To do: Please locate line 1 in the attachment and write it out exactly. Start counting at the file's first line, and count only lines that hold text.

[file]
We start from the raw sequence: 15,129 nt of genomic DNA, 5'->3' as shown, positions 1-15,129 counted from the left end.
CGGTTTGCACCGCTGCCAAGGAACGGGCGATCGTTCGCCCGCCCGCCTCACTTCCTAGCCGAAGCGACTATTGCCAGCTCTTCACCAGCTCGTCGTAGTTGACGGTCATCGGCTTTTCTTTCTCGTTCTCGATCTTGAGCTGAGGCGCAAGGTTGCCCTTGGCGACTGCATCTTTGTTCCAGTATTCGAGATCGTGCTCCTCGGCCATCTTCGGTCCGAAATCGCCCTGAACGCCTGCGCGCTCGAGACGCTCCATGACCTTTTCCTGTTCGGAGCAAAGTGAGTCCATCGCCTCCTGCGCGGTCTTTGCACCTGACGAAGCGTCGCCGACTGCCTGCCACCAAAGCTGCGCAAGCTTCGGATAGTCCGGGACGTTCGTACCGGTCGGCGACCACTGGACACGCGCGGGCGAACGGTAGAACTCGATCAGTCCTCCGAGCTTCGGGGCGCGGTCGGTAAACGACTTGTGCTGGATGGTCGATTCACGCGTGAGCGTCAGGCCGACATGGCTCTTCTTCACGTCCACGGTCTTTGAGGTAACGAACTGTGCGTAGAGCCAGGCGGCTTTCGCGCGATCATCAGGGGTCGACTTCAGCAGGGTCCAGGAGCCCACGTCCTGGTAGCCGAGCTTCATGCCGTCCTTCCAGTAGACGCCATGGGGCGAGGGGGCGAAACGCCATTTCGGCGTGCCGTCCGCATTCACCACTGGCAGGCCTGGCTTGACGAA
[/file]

We start from the raw sequence: 15,129 nt of genomic DNA, 5'->3' as shown, positions 1-15,129 counted from the left end.